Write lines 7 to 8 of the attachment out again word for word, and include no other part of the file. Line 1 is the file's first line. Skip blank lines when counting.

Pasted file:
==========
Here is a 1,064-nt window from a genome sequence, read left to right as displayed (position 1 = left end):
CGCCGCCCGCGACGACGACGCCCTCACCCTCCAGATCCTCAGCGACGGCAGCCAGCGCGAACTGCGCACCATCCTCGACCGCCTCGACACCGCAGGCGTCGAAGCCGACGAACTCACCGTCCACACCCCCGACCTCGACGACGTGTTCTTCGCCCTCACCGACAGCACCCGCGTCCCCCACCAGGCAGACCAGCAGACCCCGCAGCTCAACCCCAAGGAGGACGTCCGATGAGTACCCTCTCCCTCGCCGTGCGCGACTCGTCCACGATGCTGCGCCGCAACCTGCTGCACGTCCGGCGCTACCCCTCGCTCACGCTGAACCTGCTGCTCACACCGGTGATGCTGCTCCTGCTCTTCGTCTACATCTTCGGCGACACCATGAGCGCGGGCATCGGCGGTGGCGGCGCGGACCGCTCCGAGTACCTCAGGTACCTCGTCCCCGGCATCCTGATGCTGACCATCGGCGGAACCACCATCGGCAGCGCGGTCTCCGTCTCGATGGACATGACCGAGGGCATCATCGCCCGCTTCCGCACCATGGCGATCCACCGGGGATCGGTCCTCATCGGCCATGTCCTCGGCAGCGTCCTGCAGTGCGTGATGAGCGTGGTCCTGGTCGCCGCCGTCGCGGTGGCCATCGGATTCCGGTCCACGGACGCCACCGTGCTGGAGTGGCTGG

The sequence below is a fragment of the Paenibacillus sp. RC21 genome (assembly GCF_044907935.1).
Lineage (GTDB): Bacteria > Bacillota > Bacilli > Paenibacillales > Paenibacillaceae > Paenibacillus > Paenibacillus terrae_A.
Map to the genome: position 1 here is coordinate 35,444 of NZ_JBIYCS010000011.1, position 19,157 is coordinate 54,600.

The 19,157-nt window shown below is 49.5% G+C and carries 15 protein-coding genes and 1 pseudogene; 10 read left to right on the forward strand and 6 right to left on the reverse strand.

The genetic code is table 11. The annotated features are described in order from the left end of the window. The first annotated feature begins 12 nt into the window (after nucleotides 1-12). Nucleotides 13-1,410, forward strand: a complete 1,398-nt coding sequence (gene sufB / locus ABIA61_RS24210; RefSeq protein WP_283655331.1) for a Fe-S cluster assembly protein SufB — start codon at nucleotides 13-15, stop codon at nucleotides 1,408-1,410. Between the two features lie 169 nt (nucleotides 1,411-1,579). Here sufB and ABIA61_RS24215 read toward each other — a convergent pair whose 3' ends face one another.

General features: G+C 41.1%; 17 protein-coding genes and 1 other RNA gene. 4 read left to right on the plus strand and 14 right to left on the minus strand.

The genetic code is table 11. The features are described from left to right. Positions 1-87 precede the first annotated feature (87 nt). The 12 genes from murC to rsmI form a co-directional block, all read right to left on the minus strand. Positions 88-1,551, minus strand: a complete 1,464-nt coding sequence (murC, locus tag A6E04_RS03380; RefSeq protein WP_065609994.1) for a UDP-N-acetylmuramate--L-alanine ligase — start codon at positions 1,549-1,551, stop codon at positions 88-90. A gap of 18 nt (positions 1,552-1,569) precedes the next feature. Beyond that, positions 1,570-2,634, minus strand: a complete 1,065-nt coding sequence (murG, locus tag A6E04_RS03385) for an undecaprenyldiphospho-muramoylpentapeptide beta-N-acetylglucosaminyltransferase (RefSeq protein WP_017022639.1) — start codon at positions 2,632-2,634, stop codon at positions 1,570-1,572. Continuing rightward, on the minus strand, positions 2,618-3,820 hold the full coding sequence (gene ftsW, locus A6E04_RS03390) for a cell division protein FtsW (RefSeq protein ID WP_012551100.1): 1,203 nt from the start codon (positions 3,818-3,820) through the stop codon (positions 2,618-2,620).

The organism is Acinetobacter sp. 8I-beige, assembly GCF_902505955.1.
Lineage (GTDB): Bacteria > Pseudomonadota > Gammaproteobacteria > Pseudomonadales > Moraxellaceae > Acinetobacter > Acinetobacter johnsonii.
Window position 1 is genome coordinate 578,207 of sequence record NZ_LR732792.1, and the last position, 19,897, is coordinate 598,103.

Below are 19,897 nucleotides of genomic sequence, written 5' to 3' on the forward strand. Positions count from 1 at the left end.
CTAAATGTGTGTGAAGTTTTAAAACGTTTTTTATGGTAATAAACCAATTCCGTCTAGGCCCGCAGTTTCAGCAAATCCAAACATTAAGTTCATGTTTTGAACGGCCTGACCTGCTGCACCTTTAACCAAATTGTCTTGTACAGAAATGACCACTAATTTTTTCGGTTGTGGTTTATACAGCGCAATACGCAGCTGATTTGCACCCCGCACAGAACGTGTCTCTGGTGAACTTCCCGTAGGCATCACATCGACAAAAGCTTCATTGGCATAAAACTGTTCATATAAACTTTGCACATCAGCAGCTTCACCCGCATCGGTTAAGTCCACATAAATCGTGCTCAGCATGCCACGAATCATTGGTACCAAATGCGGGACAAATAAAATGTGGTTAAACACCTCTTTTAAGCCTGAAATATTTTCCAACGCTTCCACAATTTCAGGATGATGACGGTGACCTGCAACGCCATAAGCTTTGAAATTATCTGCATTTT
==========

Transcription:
The genetic code is table 11. The annotated features are described in order from the left end of the window. The first annotated feature begins 12 nt into the window (after nucleotides 1-12). Nucleotides 13-1,410, forward strand: a complete 1,398-nt coding sequence (gene sufB / locus ABIA61_RS24210; RefSeq protein WP_283655331.1) for a Fe-S cluster assembly protein SufB — start codon at nucleotides 13-15, stop codon at nucleotides 1,408-1,410. Between the two features lie 169 nt (nucleotides 1,411-1,579). Here sufB and ABIA61_RS24215 read toward each other — a convergent pair whose 3' ends face one another.

General features: G+C 41.1%; 17 protein-coding genes and 1 other RNA gene. 4 read left to right on the plus strand and 14 right to left on the minus strand.